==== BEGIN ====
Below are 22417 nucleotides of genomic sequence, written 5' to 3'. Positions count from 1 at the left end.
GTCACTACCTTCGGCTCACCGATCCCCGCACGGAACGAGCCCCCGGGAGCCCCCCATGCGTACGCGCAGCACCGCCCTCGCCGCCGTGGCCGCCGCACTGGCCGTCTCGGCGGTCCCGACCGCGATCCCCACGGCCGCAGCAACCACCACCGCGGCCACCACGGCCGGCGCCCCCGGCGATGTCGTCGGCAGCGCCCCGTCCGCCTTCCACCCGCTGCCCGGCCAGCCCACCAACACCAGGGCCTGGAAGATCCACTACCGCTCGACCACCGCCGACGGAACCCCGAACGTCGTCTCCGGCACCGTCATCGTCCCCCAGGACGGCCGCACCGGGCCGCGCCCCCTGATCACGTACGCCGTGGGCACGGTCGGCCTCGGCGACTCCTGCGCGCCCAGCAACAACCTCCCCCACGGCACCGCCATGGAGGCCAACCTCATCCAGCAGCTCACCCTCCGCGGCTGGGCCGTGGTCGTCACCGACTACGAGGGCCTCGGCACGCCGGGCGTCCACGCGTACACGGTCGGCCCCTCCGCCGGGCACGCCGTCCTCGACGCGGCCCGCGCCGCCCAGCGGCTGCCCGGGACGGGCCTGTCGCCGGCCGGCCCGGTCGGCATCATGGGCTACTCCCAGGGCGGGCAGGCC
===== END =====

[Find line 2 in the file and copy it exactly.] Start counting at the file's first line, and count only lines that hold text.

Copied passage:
GTCACTACCTTCGGCTCACCGATCCCCGCACGGAACGAGCCCCCGGGAGCCCCCCATGCGTACGCGCAGCACCGCCCTCGCCGCCGTGGCCGCCGCACTGGCCGTCTCGGCGGTCCCGACCGCGATCCCCACGGCCGCAGCAACCACCACCGCGGCCACCACGGCCGGCGCCCCCGGCGATGTCGTCGGCAGCGCCCCGTCCGCCTTCCACCCGCTGCCCGGCCAGCCCACCAACACCAGGGCCTGGAAGATCCACTACCGCTCGACCACCGCCGACGGAACCCCGAACGTCGTCTCCGGCACCGTCATCGTCCCCCAGGACGGCCGCACCGGGCCGCGCCCCCTGATCACGTACGCCGTGGGCACGGTCGGCCTCGGCGACTCCTGCGCGCCCAGCAACAACCTCCCCCACGGCACCGCCATGGAGGCCAACCTCATCCAGCAGCTCACCCTCCGCGGCTGGGCCGTGGTCGTCACCGACTACGAGGGCCTCGGCACGCCGGGCGTCCACGCGTACACGGTCGGCCCCTCCGCCGGGCACGCCGTCCTCGACGCGGCCCGCGCCGCCCAGCGGCTGCCCGGGACGGGCCTGTCGCCGGCCGGCCCGGTCGGCATCATGGGCTACTCCCAGGGCGGGCAGGCC